If you are to participate in investing through these options via local banks and mutual fund companies, don't expect to just be fed, find out more about the products by researching it. And when you do decide to invest, read the fine print (no matter how long) before signing the terms.

Time Deposit


Instead of the usual savings or current account, your money will earn higher interest rates per annum through time deposit, provided it reaches the maturity date. Funds can still be withdrawn earlier but with associated pre-termination fees.

Peer to Peer Lending


Peer to Peer Lending (P2P) is quite similar to lending money to your peers, although technically, borrowers are probably people you don't actually know. The risk of not getting paid back is still there but possibly not as worse as when lending money to those you personally know. 😬 Plus, you earn interest. Like other investment mediums, you can also diversify your portfolio by funding several loans. It also reduces the risk in case a lendee defaults since your capital is spread out to different borrowers. 

Some platforms which offer P2P Lending in the Philippines include:
  • FundKo
  • MoneyMatch Philippines
  • Vidalia Lending Group
  • Acudeen
  • Uploan
  • Lend.ph
  • Blend Philippines

How much you earn, starting capital, requirements when joining and so on will vary so it's best to read the FAQs from those sites before signing up. 

Crowdfunding


This is somewhat related to Angel Investing but instead of one major investor, funds are collected by pooling money from numerous members in order to finance a project, in the same way that funds are pooled in UITFs or mutual funds. 

Some of the platform which use this model include FarmOn, The Spark Project and UPbuilds. FarmOn promotes farming (as the name suggests), The Spark Project supports creative endeavors and UPbuilds caters to a commercial and agricultural related projects.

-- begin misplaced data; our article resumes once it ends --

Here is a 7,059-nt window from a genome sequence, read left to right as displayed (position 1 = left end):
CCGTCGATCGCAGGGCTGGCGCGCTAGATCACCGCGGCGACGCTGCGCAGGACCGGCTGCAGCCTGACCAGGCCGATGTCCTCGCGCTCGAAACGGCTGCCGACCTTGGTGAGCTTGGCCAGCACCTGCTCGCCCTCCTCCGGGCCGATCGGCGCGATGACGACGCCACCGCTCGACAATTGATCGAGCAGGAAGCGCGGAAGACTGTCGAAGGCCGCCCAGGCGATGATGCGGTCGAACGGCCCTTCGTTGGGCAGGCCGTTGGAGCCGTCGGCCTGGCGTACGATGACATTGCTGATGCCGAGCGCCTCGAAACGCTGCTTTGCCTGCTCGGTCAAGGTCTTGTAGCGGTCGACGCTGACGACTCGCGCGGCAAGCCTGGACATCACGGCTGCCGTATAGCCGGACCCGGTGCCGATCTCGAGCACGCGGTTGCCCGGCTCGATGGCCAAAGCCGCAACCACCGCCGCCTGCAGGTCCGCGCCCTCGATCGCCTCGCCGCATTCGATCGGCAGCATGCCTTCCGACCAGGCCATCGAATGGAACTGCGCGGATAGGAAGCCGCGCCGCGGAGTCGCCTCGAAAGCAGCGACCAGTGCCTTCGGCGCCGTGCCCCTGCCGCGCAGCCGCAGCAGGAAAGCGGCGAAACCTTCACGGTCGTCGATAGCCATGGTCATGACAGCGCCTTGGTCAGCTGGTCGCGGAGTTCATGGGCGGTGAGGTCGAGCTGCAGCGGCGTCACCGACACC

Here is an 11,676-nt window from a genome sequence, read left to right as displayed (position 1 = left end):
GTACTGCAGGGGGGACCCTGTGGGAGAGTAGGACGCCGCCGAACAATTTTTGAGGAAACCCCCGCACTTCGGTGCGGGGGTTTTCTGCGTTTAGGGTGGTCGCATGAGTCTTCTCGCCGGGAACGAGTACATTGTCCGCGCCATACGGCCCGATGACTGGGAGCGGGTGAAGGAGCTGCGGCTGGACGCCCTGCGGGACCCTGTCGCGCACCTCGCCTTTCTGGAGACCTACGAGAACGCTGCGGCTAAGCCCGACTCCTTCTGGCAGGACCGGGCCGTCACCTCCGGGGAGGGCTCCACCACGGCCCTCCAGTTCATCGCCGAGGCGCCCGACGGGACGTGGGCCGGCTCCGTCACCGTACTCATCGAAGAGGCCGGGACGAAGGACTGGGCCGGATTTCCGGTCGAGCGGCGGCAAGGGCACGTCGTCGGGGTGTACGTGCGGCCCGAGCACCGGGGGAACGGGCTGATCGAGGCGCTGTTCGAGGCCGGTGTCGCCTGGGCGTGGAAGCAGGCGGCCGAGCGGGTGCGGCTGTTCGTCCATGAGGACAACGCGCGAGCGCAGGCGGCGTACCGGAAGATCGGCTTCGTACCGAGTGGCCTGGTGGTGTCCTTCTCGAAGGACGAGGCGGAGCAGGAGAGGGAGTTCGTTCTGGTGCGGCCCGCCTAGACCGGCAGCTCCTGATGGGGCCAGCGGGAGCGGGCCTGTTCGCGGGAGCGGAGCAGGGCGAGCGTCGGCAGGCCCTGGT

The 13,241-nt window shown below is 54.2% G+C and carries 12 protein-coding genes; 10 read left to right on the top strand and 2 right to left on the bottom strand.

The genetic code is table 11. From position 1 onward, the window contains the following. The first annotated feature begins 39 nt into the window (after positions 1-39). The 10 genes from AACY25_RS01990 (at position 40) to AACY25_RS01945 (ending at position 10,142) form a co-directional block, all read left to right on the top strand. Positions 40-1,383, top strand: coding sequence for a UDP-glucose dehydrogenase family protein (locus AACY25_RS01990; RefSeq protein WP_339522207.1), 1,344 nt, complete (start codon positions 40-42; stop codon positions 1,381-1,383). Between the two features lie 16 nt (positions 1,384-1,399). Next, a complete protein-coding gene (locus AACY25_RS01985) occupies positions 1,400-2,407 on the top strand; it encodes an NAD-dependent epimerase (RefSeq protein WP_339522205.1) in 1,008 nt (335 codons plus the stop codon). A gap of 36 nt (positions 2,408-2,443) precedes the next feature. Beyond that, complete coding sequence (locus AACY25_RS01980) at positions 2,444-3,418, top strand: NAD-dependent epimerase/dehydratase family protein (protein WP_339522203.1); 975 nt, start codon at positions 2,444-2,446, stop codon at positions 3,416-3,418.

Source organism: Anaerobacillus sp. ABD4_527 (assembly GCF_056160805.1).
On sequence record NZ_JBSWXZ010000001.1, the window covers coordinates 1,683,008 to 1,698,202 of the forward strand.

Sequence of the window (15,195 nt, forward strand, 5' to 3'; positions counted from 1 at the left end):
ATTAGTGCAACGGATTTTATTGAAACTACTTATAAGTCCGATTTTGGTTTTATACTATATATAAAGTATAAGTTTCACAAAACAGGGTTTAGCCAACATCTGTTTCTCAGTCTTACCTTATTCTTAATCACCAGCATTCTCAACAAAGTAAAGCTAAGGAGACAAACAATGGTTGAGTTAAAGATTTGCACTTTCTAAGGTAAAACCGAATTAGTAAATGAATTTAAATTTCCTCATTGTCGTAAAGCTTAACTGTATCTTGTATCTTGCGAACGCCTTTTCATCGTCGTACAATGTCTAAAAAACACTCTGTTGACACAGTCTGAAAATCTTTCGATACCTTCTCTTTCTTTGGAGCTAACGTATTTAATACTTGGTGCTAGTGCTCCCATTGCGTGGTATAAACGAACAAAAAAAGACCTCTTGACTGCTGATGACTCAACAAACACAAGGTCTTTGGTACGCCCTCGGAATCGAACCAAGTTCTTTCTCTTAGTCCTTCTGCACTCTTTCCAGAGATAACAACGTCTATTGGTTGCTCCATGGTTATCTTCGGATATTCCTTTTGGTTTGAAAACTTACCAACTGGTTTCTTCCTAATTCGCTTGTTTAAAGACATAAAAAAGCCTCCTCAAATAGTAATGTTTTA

Related Post about Farmon:
Farmon Philippines Review

Ride Sharing Service


If public transportation is effective and more dignified than how it is today, then there would be fewer private vehicles on the road. But since this is not the case, ride sharing services became an opportunity for investment.

While profits are no longer as high as they were when the ride-sharing service Grab was first introduced (so says drivers and operators), it is still a good way to earn extra cash. It can even be a primary source of income if you have several cars deployed daily or drive the vehicle yourself so you won't have to share profit with a driver.

GrabCar is the most popular franchise among Transport Network Vehicle Services (TNVS) but there are similar services to consider, both as a potential operator and a commuter.

As of this post, some of those which are active include the following:
  • Go Lag --- Metro Manila, Cavite, Rizal, Laguna, and Bulacan
  • Micab --- Metro Manila, Cebu, Bacolod, Iloilo, and Baguio
  • OWTO --- Metro Manila as well as selected areas in Cavite, Rizal, and Bulacan
  • U-hop --- Metro Manila and other major cities nationwide 

You can even put a new motorcycle to use by joining a similar platform, Angkas.

Franchise Business


Franchises require higher initial capital compared with the previous types since franchise fees alone are mostly over ₱200k, at least for established brands. This does not include other expenses involved like leasing, construction related to the location, business related permits and more. While it is definitely worth considering if you do have a stash of cash which can afford this, don't just jump in. Compare different franchises before settling for one and find a suitable location where it will potentially sell.

Real Estate


Amongst real estate properties, lots are constantly increasing in terms of value, specially those which are located near highways or in urban residential areas. I know of two house and lots purchased by families we are related with back in the 90's which cost about ₱700 to ₱800k that time yet now costs millions when put up for sale. Some don't even sell the properties but just offer it for long-term lease.